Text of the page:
RBA holds fire ahead of federal budget

The Reserve Bank has kept the cash rate on hold at a record low 0.25 per cent as it waits to see how the economy responds to a fresh wave of stimulus in Tuesday's federal budget.

The decision to give room to fiscal policy bucked market expectations, which had put the chance of a rate cut at two in three.

Tuesday’s decision means the RBA will wait another month before it reassesses the impact of the federal budget measures.Credit:Peter Braig

The central bank was tipped to go to a new record low of 0.1 per cent, taking it to the brink of negative interest rates for the first time in history in a bid to unleash cheap credit, reduce saving rates and encourage Australians to borrow and shop amid the first recession in three decades.

Tuesday's decision means the RBA will wait another month before it reassesses the impact of the federal budget measures unveiled by Treasurer Josh Frydenberg on Tuesday night.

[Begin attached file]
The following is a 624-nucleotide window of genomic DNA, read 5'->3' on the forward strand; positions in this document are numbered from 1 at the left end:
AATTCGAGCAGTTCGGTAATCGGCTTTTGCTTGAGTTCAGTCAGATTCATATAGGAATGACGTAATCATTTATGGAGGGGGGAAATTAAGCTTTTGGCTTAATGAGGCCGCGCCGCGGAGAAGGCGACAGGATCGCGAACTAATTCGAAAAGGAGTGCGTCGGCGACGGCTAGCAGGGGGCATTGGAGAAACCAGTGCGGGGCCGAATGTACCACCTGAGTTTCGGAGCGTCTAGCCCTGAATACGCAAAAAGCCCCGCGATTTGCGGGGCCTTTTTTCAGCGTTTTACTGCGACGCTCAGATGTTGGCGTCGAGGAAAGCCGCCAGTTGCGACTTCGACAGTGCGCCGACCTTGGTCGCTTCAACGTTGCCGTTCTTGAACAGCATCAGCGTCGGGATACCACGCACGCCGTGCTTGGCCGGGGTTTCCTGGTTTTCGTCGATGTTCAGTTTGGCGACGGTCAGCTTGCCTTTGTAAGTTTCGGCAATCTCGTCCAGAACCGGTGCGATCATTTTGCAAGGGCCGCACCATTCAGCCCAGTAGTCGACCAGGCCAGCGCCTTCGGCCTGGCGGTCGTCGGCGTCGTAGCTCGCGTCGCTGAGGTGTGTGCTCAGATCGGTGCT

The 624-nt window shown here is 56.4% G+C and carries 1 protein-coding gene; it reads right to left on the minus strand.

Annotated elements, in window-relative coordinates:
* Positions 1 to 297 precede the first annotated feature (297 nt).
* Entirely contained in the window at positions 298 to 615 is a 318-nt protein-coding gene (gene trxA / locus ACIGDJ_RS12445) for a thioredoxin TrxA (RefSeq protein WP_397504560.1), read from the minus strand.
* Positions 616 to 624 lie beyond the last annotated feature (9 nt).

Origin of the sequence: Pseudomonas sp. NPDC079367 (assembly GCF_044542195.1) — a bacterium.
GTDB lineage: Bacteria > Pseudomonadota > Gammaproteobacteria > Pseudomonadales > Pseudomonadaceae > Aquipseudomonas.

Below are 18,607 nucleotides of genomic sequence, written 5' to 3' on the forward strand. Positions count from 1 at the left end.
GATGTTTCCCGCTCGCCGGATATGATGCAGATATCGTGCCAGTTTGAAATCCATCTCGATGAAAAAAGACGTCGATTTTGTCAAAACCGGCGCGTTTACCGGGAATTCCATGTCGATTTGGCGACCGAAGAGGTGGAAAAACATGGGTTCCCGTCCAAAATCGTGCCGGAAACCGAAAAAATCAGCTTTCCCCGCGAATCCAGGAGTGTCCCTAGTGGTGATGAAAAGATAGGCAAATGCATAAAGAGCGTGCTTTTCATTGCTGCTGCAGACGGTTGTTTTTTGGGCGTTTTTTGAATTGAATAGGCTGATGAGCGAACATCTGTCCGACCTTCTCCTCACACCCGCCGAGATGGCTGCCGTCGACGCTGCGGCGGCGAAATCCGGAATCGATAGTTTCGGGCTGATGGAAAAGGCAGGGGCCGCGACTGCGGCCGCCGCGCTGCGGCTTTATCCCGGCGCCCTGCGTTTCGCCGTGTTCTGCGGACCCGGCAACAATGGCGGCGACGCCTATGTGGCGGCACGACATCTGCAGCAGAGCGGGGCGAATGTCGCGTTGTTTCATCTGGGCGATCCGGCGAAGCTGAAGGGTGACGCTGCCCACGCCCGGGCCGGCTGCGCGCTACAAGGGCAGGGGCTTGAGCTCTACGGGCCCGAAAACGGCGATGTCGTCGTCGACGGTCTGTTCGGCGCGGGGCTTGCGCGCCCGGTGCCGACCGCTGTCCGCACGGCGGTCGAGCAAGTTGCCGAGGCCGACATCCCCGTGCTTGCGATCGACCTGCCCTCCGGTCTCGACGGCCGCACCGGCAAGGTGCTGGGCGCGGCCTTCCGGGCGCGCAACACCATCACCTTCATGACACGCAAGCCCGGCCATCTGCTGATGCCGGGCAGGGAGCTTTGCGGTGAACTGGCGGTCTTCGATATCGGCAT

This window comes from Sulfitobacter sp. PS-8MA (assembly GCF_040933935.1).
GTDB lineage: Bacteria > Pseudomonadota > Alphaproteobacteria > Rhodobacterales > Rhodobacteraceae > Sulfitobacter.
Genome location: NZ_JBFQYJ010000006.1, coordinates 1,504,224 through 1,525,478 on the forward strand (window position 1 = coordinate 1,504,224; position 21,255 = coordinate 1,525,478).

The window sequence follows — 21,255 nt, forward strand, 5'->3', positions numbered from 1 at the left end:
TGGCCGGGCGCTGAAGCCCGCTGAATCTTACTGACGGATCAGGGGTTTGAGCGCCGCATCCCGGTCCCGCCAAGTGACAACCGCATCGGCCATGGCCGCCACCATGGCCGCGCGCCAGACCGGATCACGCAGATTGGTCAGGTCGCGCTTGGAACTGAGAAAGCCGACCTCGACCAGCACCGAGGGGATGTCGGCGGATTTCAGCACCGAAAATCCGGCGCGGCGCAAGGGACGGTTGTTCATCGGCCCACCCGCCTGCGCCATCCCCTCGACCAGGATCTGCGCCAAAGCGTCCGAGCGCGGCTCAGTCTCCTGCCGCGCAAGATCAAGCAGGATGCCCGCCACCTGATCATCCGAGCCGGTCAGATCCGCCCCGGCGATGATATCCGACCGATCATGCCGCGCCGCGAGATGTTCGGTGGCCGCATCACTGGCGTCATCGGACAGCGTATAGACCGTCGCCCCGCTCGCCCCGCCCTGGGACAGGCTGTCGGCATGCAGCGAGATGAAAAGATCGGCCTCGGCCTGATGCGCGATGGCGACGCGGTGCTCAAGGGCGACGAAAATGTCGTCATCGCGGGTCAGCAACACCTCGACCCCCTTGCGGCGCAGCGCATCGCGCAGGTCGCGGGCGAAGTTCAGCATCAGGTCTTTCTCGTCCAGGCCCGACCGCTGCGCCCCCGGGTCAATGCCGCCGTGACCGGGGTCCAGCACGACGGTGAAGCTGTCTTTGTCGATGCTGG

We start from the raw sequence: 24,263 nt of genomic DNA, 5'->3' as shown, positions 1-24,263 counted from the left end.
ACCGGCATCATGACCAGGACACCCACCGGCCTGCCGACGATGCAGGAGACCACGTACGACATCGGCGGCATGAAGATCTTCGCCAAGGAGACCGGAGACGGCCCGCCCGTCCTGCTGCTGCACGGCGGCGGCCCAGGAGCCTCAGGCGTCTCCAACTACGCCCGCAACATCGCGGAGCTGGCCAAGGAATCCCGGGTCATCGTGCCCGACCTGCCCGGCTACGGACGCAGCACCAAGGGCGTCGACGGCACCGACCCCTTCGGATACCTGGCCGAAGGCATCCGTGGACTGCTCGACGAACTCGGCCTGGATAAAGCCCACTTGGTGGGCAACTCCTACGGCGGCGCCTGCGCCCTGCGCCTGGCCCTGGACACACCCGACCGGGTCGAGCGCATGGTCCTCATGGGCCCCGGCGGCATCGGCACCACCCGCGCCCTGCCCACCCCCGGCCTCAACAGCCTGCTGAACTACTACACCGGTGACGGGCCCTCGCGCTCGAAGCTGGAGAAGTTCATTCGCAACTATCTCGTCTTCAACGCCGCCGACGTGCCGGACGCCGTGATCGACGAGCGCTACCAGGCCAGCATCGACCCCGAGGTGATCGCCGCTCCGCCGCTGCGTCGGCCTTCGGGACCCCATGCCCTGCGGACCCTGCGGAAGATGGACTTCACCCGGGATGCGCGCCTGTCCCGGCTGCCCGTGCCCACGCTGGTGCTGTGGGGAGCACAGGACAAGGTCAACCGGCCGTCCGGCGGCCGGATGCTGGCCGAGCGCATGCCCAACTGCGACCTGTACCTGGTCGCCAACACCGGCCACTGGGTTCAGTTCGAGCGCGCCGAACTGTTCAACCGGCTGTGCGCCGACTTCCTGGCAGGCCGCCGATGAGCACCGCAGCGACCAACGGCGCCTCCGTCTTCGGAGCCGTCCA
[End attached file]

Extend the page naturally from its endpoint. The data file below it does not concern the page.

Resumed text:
The federal stimulus is expected to send the budget into a $220 billion deficit and will include fast-tracked personal income tax cuts, measures to allow pandemic-hit businesses to carry back their losses, and wage subsidies for 100,000 apprentices.

CreditorWatch chief economist Harley Dale said the decision to hold official interest rates at 0.25 per cent gave the central bank time to examine the measures proposed by Mr Frydenberg.

"In due course, the RBA will likely reduce the official cash rate to 0.10 per cent, but today wasn't the day," he said.

"This is an appropriate decision given that the RBA already has measures in place to support Australian businesses. Tonight, it is the turn of the federal government to set out a clear agenda for recovery in what is the most important fiscal update in close to a century."

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